In his lyrics, we meet the barely clothed farmer and the poor fishermen. Every aspect of Assamese life and society, and all the communities of all other states of the seven sisters, find a place in Hzarika’s songs. That explains the outpouring of respect and honour from states like Meghalaya, Arunachal Pradesh, Tripura and others. During the language conflicts of the sixties, he toured the state with an IPTA group towards peace and reconciliation.
The Luit has a special place in his songs, it was his strength. He said, “Just as there would be no Paul Robeson without the Mississippi, so there would be no Bhupen Hazarika without the Luit.He had special soft corner for the month of Bohag (mid April-mid May), describing it as the life line of the Assamese people.” He described Marx, Gorky, Lenin, Paul Robeson, Gandhi and Martin Luther King Jr. as his ideals. He sang about Nelson Mendela, and about racial discrimination. He himself had been a victim of caste discrimination. He was prevented from marrying the woman he loved because of his caste, and he was taunted by some as ‘modar ‘, a flower which is never used in any religious rituals.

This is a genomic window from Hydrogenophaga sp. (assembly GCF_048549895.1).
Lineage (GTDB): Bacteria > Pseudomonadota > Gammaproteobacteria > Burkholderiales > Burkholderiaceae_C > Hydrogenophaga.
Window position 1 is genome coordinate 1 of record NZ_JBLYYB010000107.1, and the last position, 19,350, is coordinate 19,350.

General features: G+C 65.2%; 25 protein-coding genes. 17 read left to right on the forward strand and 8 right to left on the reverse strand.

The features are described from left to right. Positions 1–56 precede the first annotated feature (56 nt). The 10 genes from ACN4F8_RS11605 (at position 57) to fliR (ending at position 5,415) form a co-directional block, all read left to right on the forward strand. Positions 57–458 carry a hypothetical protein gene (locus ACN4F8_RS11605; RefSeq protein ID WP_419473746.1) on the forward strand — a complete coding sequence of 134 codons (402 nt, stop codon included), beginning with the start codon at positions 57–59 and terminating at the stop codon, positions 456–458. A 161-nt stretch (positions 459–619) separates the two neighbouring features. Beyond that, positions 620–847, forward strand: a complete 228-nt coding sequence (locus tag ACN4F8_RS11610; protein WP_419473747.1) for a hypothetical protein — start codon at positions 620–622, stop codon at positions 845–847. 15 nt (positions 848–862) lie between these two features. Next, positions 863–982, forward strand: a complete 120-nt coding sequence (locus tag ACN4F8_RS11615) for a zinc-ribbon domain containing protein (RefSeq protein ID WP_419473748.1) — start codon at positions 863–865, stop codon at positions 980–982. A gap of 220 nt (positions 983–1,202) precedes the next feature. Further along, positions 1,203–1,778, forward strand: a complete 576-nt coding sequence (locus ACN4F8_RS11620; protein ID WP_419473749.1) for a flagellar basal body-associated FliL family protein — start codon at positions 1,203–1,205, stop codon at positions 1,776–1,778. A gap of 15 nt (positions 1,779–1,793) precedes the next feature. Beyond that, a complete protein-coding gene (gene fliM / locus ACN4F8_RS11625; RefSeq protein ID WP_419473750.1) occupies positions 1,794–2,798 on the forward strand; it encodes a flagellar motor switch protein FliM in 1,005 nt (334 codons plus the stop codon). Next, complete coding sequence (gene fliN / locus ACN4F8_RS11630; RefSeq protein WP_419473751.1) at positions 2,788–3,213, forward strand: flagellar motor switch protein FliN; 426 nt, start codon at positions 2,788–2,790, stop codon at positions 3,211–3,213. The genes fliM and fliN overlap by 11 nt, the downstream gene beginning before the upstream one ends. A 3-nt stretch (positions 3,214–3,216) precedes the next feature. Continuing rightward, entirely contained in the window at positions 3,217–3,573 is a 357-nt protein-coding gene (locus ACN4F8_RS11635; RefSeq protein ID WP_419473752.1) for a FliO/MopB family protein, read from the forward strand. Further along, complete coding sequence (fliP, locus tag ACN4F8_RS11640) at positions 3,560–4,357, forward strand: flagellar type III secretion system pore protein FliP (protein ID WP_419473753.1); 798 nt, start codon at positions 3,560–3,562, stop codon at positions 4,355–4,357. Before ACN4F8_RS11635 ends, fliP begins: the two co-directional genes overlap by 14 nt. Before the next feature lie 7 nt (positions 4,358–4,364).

He regretted his brief dalliance with the BJP, late in life. His political missteps notwithstanding, what Bhupen Hazarika will be remembered and revered for is for being a voice of the common people.     

The Wanderer Has Left Us
Loknath Goswami
General Secretary, Sadou Assam Jansanskritik Parishad

That golden voice that gave a distinct identity to the entire North East, and sang “Ami ek jajabor” (I’m a wanderer), has fallen silent….